Czech Republic mourns victims of horrific shooting at Prague University

After a 24-year-old student shot and killed his father at his Prague university, resulting in the deadliest mass shooting the nation has ever seen, authorities in the Czech Republic have proclaimed a day of mourning.

December 23 will be a day of sorrow, with flags flying at half mast on official buildings and a minute of silence observed at noon, according to President Petr Pavel, who made the announcement at a special cabinet meeting.

As for the needless deaths of so many young lives, Pavel added, “I would convey my profound sorrow along with helpless anger.”

“To everyone who witnessed this horrific incident—the most tragic in Czech Republic history—I would like to offer my deepest condolences to the relatives of the victims.”

On Thursday afternoon, the Charles University Faculty of Arts, which is located across the river from Prague Castle and close to other ancient buildings in the charming city, such as the Charles Bridge from the fourteenth century, was the scene of gunfire.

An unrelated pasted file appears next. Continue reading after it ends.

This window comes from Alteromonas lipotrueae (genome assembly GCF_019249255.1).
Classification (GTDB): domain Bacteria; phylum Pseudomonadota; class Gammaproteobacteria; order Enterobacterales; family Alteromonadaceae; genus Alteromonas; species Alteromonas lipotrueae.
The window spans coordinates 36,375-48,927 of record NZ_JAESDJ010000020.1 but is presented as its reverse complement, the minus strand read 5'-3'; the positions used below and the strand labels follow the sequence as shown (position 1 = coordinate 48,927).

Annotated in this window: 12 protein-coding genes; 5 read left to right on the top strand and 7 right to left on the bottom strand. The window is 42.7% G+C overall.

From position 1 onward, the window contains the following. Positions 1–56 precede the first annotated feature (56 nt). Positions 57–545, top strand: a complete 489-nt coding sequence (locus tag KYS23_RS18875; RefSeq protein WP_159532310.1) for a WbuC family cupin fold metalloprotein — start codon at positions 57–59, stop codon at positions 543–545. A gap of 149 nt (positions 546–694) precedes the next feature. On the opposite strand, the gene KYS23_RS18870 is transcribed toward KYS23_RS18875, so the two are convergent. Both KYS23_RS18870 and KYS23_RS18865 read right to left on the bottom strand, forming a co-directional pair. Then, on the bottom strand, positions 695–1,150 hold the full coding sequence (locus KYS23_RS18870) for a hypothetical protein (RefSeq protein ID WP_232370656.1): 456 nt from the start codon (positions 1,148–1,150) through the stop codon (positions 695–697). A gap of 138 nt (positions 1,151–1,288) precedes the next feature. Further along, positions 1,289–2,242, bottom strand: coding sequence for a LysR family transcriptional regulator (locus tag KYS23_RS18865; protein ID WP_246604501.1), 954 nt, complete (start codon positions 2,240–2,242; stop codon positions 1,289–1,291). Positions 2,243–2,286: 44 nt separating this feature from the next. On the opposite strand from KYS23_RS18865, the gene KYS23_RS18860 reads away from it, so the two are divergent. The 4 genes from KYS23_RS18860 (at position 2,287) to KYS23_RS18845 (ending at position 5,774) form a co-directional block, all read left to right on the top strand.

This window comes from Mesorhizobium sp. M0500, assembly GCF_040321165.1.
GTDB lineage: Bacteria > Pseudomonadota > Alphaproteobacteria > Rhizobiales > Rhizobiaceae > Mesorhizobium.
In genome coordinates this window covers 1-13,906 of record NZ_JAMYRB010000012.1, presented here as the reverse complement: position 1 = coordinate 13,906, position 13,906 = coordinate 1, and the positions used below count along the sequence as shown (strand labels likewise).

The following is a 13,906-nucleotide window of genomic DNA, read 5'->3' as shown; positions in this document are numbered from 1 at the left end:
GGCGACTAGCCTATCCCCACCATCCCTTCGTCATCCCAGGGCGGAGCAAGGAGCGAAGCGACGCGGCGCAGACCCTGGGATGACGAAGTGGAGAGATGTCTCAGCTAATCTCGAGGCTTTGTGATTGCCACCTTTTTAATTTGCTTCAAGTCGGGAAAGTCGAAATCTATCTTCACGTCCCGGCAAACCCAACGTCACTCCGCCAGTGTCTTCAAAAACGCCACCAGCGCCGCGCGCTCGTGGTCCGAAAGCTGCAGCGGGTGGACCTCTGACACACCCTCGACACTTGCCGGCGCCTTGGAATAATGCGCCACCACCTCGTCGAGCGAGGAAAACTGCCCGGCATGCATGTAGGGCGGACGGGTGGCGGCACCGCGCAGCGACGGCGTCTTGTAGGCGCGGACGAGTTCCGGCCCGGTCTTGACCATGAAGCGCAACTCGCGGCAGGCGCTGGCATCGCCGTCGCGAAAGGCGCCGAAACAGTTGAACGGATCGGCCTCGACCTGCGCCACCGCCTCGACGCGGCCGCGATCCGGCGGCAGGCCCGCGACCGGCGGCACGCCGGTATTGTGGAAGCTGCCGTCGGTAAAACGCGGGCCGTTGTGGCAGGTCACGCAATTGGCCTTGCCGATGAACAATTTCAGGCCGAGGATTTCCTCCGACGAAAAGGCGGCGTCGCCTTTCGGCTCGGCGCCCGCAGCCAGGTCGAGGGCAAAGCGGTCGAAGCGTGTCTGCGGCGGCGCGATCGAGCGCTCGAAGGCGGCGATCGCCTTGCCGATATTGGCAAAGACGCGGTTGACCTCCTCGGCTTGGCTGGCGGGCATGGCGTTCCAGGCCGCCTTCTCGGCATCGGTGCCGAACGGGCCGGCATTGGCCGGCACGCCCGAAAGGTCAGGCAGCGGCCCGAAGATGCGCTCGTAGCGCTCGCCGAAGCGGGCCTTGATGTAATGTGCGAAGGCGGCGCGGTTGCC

Images captured by the media showed students barricading classrooms with desks and chairs, others perched on a ledge near the roof, and others leaving the building with their hands in the air in an attempt to hide from the attacker.

Speaking to reporters following the incident, police chief Martin Vondrasek said, “I am able to confirm 14 victims of the terrible crime and 25 injured, of which 10 seriously.”

He said that every victim died within the structure. According to media accounts, at least a few of them were classmates of the gunman.

One of the injured, according to the Dutch Ministry of Foreign Affairs, was a Dutch person.

One of the oldest universities in central Europe, founded in 1348, was the scene of candlelighting outside.

Charles University released a statement saying, “We grieve the passing of the lives of people from our educational community, pay our sincere sympathies to all the grieving, and our prayers are with those who were affected by the tragedy.”

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